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Is the proposed Port of L.A. rail yard an environmental bait and switch?

Is the proposed Port of L.A. rail yard an environmental bait and switch?
The Pacific Harbor rail line at the Los Angeles Long Beach port complex. (Los Angeles Times)

After more than 10 years of analysis, a 5,000-page environmental impact report, countless public hearings and seven lawsuits, a judge last week blocked plans to build a new rail yard at the Port of Los Angeles. The new yard, to be known as the Southern California International Gateway, was planned as a $500-million, 153-acre freight transfer point where trucks could deliver containers from the nearby docks to trains ready to haul the cargo across the country. It was sold to then-Mayor Antonio Villaraigosa and the Los Angeles City Council as the greenest facility of its kind in the U.S., one that would significantly improve traffic and air quality by eliminating more than a million truck trips each year to the existing rail yard 24 miles away.

But an L.A. County Superior Court judge last week put the project on hold, ruling that the Port of L.A. and BNSF Railway overstated its environmental benefits and underestimated its effect on noise, truck traffic and greenhouse gas emissions. In particular, the judge took issue with one of the project's main purported benefits — that it would eliminate the need for long truck trips to BNSF's existing rail yard near Commerce. In fact, the judge said, it appeared that the new yard would supplement, not replace, the old yard, essentially doubling BNSF's capacity to move cargo to and from the port.

This page supported the SCIG project in 2013 because the 5,000-page EIR and port officials made a compelling case that the environmental and economic benefits were greater with the project than without. There is no question that the rail yard makes good business sense — international trade is a major economic engine for the region and projects that move freight more efficiently help bring in more business and create more jobs. But the judge's ruling, which poked holes in many of the assertions made by supporters, should give L.A. leaders pause. Before Mayor Eric Garcetti and the general manager of the port, Gene Seroka, double down on the project and file an appeal, they should seriously consider whether there is a better way to build the SCIG.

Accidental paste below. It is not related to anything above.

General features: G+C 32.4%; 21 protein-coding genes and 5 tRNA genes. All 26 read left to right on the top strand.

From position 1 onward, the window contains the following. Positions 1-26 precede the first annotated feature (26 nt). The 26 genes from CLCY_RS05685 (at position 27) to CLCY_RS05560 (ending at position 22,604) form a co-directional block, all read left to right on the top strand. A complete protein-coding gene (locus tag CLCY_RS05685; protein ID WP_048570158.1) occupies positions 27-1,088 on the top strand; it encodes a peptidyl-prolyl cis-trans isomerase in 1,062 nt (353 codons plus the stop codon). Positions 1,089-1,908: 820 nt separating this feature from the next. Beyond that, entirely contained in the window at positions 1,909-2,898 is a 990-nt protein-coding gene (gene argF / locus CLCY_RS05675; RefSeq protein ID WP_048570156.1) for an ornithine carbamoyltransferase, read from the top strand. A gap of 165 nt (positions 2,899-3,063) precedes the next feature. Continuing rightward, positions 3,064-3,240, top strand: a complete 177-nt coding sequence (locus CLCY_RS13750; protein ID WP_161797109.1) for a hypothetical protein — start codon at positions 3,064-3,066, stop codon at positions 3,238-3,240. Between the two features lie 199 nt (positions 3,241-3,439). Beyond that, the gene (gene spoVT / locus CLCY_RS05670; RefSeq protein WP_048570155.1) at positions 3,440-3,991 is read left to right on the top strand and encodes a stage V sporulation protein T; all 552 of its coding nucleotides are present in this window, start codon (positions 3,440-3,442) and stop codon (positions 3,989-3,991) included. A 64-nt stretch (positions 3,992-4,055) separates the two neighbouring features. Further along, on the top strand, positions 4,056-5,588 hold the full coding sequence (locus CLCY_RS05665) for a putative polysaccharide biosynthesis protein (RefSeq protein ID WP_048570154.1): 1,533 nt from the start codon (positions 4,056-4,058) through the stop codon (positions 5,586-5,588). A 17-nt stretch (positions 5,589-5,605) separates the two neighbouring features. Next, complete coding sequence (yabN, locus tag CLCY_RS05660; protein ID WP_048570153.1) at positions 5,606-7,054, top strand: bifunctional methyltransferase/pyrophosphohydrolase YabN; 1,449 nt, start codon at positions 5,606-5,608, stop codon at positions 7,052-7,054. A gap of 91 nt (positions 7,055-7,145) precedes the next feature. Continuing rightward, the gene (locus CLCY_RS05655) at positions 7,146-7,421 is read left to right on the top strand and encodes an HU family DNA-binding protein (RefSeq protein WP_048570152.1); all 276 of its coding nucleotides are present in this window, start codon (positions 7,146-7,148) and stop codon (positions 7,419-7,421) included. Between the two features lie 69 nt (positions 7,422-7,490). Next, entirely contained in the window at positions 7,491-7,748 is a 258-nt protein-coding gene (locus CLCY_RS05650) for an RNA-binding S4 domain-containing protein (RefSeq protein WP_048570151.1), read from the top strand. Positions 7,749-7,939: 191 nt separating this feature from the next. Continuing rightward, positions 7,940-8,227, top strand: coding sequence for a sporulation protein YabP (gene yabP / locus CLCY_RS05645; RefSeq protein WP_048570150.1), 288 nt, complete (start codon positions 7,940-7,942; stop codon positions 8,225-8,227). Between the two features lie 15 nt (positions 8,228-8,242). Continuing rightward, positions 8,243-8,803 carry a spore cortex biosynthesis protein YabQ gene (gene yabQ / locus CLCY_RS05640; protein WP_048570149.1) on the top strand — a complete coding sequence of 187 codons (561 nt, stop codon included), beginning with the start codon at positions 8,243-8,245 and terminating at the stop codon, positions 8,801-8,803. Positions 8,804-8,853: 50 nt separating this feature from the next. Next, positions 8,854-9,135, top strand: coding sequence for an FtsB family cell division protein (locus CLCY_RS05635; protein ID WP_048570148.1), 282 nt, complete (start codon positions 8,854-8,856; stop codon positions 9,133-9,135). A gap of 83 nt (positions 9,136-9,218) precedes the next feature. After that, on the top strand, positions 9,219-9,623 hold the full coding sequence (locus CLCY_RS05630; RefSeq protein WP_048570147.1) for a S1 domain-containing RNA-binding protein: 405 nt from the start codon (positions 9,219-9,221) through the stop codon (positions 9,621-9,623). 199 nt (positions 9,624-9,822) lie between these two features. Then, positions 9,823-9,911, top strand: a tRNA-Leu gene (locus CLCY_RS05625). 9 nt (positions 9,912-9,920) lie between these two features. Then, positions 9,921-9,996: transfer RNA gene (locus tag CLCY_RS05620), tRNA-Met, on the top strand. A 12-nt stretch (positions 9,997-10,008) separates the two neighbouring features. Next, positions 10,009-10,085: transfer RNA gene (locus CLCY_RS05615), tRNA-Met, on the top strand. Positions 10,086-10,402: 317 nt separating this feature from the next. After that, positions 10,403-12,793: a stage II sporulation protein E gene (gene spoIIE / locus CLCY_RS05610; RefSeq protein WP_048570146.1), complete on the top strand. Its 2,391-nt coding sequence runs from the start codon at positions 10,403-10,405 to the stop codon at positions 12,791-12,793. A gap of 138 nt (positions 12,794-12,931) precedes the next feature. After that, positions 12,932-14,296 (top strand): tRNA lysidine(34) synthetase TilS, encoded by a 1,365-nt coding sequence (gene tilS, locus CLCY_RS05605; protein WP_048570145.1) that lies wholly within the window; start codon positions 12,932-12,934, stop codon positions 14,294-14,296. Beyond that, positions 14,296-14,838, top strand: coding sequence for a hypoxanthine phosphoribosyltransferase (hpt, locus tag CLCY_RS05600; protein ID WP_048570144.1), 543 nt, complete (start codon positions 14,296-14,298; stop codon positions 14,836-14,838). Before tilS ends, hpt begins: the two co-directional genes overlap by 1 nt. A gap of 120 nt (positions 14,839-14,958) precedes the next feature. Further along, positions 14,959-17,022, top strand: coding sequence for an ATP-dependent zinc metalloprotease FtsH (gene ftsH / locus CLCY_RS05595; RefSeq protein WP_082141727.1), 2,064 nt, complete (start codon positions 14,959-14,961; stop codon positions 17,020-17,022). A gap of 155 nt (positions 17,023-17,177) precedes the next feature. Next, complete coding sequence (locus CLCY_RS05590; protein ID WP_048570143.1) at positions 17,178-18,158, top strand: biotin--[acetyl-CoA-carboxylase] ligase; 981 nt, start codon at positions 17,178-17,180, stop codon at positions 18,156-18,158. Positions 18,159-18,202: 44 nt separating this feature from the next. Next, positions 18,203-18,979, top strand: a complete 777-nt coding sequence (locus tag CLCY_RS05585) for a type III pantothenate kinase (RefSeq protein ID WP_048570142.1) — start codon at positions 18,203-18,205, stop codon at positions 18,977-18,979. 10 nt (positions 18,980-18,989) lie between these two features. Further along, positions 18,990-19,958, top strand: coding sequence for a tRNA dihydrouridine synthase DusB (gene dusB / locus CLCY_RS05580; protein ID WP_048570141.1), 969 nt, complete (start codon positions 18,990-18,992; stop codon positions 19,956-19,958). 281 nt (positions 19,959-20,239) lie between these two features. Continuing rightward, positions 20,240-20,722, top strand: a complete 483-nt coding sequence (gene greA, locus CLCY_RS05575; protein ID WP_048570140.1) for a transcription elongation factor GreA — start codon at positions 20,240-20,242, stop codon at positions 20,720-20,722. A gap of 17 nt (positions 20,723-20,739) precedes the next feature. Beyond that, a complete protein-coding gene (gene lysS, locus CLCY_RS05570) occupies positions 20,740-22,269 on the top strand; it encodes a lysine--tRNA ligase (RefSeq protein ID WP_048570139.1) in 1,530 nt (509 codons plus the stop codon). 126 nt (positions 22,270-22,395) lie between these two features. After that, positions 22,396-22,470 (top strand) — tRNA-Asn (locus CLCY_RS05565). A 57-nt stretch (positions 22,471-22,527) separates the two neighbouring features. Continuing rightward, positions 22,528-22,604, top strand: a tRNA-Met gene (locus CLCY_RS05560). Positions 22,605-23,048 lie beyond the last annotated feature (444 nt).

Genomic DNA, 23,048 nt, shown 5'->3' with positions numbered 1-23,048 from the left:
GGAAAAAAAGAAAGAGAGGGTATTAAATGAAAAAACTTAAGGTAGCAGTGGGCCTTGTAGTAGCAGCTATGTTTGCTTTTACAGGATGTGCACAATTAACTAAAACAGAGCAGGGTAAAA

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This is the right time to reevaluate. Last year, Gov. Jerry Brown ordered up a Sustainable Freight Action Plan that will lay out how quickly California can transition to zero-emission equipment. The draft plan should be released this month. When Congress finally adopted a transportation bill last fall, members included nearly $11 billion for freight-related projects, which could help the port invest in projects that move cargo more efficiently with less pollution.

The Port of L.A. is already under scrutiny after officials disclosed that they'd let two major shipping companies skirt requirements to cut dirty diesel pollution from their operations. The court ruling raises concerns that city and harbor officials are again cutting corners on environmental issues and public health.

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